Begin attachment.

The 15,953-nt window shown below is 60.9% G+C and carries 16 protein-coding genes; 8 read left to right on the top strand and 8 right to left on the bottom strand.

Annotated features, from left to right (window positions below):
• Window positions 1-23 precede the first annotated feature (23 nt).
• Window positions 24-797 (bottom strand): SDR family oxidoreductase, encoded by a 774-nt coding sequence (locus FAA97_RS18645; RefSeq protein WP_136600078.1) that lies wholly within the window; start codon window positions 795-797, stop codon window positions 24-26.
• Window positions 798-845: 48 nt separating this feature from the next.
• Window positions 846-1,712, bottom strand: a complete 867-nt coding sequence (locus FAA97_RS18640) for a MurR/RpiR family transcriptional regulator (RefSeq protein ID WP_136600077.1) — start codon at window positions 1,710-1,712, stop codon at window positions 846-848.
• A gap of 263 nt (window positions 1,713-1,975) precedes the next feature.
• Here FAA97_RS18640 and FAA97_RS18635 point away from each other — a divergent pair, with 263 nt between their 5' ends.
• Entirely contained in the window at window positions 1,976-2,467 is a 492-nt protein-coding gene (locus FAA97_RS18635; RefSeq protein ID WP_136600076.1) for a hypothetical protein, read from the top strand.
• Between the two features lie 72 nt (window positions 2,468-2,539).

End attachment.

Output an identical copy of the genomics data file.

The 15,953-nt window shown below is 60.9% G+C and carries 16 protein-coding genes; 8 read left to right on the top strand and 8 right to left on the bottom strand.

Annotated features, from left to right (window positions below):
• Window positions 1-23 precede the first annotated feature (23 nt).
• Window positions 24-797 (bottom strand): SDR family oxidoreductase, encoded by a 774-nt coding sequence (locus FAA97_RS18645; RefSeq protein WP_136600078.1) that lies wholly within the window; start codon window positions 795-797, stop codon window positions 24-26.
• Window positions 798-845: 48 nt separating this feature from the next.
• Window positions 846-1,712, bottom strand: a complete 867-nt coding sequence (locus FAA97_RS18640) for a MurR/RpiR family transcriptional regulator (RefSeq protein ID WP_136600077.1) — start codon at window positions 1,710-1,712, stop codon at window positions 846-848.
• A gap of 263 nt (window positions 1,713-1,975) precedes the next feature.
• Here FAA97_RS18640 and FAA97_RS18635 point away from each other — a divergent pair, with 263 nt between their 5' ends.
• Entirely contained in the window at window positions 1,976-2,467 is a 492-nt protein-coding gene (locus FAA97_RS18635; RefSeq protein ID WP_136600076.1) for a hypothetical protein, read from the top strand.
• Between the two features lie 72 nt (window positions 2,468-2,539).